CrosshairsMarker With crosshairs we simply show a horizontal and vertical line. It’s the same as the previous example but with an added horizontal line. This time we use NaN again for the DataPoint to help achieve the desired result. This time, for fun, I’ve set the Attach to none. This makes the crosshairs free flowing and they do not snap to existing data points. (If you prefer to have the crosshairs snap to the closest data point, then you should just set the Attach property for each ChartPanelObject).


<!-- crosshairs -->  
<c1:ChartPanelObject x:Name="vline"  
                     Attach="None"  
                     Action="MouseMove"  
                     DataPoint="-1, NaN"  
                     VerticalContentAlignment="Stretch"  
                     HorizontalAlignment="Center">  
        <Border Background="Red" BorderBrush="Red" Padding="1" BorderThickness="1 0 0 0" />  
</c1:ChartPanelObject>  
<c1:ChartPanelObject x:Name="hline"  
                     Attach="None"  
                     Action="MouseMove"  
                     DataPoint="NaN, -1"  
                     HorizontalContentAlignment="Stretch"  
                     VerticalAlignment="Center">  
    <Border Background="Red" BorderBrush="Red" Padding="1" BorderThickness="0 1 0 0" />  
</c1:ChartPanelObject>  
<c1:ChartPanelObject x:Name="dot"  
                     Attach="None"  
                     Action="MouseMove"  
                     DataPoint="0.5,0.5"  
                     HorizontalAlignment="Center"  
                     VerticalAlignment="Center">  
    <Grid DataContext="{Binding RelativeSource={x:Static RelativeSource.Self},Path=Parent}">  
        <Ellipse Fill="White" Stroke="Red" StrokeThickness="1" Width="30" Height="30" />  
        <TextBlock x:Name="label" Text="{Binding DataPoint.Y, StringFormat=n0}" FontWeight="Bold" VerticalAlignment="Center" HorizontalAlignment="Center"/>  
    </Grid>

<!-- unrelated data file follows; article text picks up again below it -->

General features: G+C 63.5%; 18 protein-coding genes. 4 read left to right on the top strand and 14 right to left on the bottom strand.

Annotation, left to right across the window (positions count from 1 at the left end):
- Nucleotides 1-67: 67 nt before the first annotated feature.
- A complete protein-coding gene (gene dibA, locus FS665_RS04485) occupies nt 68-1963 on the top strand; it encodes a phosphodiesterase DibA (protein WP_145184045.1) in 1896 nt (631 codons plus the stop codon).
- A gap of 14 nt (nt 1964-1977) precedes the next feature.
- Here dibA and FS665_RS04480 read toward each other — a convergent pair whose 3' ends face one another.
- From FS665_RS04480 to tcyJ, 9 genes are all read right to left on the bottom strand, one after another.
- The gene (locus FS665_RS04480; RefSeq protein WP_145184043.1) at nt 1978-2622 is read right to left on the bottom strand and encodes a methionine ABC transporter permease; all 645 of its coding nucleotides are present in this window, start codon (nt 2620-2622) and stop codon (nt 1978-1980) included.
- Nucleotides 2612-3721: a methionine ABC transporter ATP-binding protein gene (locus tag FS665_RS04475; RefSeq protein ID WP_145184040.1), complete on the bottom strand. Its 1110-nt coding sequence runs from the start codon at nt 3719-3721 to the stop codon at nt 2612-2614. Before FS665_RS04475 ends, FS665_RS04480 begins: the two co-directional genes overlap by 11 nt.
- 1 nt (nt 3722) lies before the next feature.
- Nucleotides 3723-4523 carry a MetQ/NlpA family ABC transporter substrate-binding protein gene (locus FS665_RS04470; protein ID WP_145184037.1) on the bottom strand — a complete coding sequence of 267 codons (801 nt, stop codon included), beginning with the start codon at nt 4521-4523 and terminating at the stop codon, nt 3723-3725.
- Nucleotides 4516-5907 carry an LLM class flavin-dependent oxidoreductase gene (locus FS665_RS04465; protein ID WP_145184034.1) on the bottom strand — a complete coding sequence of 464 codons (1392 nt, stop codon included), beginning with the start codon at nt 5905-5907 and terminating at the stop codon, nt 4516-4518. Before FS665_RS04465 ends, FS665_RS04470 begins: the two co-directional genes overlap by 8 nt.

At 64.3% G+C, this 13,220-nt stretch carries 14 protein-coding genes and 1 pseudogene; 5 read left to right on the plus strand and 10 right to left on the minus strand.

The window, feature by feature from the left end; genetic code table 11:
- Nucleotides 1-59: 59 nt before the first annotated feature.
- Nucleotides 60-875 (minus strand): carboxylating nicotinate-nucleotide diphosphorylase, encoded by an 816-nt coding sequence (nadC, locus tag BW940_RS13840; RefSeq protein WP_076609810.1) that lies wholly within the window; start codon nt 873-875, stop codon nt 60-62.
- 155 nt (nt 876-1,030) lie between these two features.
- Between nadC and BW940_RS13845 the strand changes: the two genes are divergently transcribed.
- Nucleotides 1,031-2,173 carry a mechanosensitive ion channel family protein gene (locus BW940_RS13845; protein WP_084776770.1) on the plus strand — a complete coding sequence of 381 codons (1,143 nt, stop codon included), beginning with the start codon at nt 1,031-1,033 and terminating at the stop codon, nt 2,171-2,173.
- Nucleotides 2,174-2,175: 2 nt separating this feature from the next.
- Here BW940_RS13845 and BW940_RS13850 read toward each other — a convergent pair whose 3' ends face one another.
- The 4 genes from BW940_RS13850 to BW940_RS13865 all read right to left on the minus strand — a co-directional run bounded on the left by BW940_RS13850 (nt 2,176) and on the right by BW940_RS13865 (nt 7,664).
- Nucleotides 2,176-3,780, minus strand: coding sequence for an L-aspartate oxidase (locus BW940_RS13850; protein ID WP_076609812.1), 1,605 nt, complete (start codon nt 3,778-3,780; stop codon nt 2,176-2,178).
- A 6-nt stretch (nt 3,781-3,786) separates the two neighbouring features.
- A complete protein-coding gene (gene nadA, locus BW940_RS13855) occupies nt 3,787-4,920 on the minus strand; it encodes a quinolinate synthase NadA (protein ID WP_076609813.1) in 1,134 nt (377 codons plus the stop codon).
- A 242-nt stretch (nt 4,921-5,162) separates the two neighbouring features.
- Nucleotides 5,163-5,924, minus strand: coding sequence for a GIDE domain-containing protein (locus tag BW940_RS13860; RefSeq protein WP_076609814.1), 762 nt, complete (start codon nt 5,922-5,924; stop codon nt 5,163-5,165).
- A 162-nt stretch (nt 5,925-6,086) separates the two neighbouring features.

</c1:ChartPanelObject>  

Custom Marker in Code

The examples above are completely created in XAML. Of course, you can completely create the ChartPanelObject and its content in code if you choose. A common scenario is that you may have a label outside the chart that you wish to update to reflect the data point value from a marker. To achieve this you can listen to the DataPointChanged event on the marker. Here is a code snippet that shows how to get the marker’s data point value and set it to a TextBlock on your form.


private void ChartPanelObject_DataPointChanged(object sender, EventArgs e)  
{  
    // update label in code from marker  
    var obj = (ChartPanelObject)sender;  
    if (obj != null)  
    {  
        lbl.Text = obj.DataPoint.Y.ToString("c2");  
    }  
}  

Displaying Bound Labels in WinRT

If you are using C1Chart for WinRT XAML or Windows Phone, then the same examples above can be used with slight modification. The only difference is in the way be perform the binding in XAML. In non-WPF, XAML platforms you can bind your label directly to the ChartPanelObject element using ElementName.


<!-- simple bound marker in WinRT-->  
<c1:ChartPanelObject x:Name="obj" Attach="DataX"  
                     Action="MouseMove"  
                     DataPoint="-1,-1"  
                     HorizontalAlignment="Center"  
                     VerticalAlignment="Top"  
                     Width="60" Height="50">  
    <TextBlock Text="{Binding DataPoint.Y, ElementName=obj}" TextAlignment="Center"/>  
</c1:ChartPanelObject>  

Conclusion

In this article I’ve covered the basics for creating markers and labels using the ChartPanelObject. As you can see from the examples above, it’s a flexible object model that can be used to create a variety of interactive markers without needing to write much code. Of course, we provide more samples in our Chart Samples collection, including code-only examples. I’m including a WPF and WinRT XAML sample that has all the examples above that you can try for yourself. Download ChartMarker_WPF Sample Download ChartMarkers_WinRT Sample Update: I've created another sample below that shows how to show labels for multiple data series using the DataPointChanged event. Download ChartMarker_MultiSeries_WPF Sample MultiSeriesMarker